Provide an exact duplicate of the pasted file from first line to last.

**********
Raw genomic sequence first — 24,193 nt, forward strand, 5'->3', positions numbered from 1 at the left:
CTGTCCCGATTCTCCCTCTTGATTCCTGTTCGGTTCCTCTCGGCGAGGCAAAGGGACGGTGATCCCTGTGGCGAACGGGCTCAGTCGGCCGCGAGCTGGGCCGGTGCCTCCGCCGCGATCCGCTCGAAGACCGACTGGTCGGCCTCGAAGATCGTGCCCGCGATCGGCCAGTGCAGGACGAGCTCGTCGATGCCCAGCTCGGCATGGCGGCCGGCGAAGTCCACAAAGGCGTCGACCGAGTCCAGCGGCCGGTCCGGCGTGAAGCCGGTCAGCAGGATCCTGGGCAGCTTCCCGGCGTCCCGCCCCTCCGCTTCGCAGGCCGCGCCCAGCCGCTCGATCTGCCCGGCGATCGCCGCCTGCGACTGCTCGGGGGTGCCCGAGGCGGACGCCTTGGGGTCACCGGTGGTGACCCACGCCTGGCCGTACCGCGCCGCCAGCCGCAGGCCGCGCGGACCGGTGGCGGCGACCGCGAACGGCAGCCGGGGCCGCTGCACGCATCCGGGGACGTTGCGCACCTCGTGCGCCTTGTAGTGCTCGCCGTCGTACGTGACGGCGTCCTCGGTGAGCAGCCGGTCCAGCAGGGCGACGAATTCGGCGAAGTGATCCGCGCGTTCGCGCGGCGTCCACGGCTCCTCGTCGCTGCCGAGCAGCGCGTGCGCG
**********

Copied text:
Raw genomic sequence first — 24,193 nt, forward strand, 5'->3', positions numbered from 1 at the left:
CTGTCCCGATTCTCCCTCTTGATTCCTGTTCGGTTCCTCTCGGCGAGGCAAAGGGACGGTGATCCCTGTGGCGAACGGGCTCAGTCGGCCGCGAGCTGGGCCGGTGCCTCCGCCGCGATCCGCTCGAAGACCGACTGGTCGGCCTCGAAGATCGTGCCCGCGATCGGCCAGTGCAGGACGAGCTCGTCGATGCCCAGCTCGGCATGGCGGCCGGCGAAGTCCACAAAGGCGTCGACCGAGTCCAGCGGCCGGTCCGGCGTGAAGCCGGTCAGCAGGATCCTGGGCAGCTTCCCGGCGTCCCGCCCCTCCGCTTCGCAGGCCGCGCCCAGCCGCTCGATCTGCCCGGCGATCGCCGCCTGCGACTGCTCGGGGGTGCCCGAGGCGGACGCCTTGGGGTCACCGGTGGTGACCCACGCCTGGCCGTACCGCGCCGCCAGCCGCAGGCCGCGCGGACCGGTGGCGGCGACCGCGAACGGCAGCCGGGGCCGCTGCACGCATCCGGGGACGTTGCGCACCTCGTGCGCCTTGTAGTGCTCGCCGTCGTACGTGACGGCGTCCTCGGTGAGCAGCCGGTCCAGCAGGGCGACGAATTCGGCGAAGTGATCCGCGCGTTCGCGCGGCGTCCACGGCTCCTCGTCGCTGCCGAGCAGCGCGTGCGCG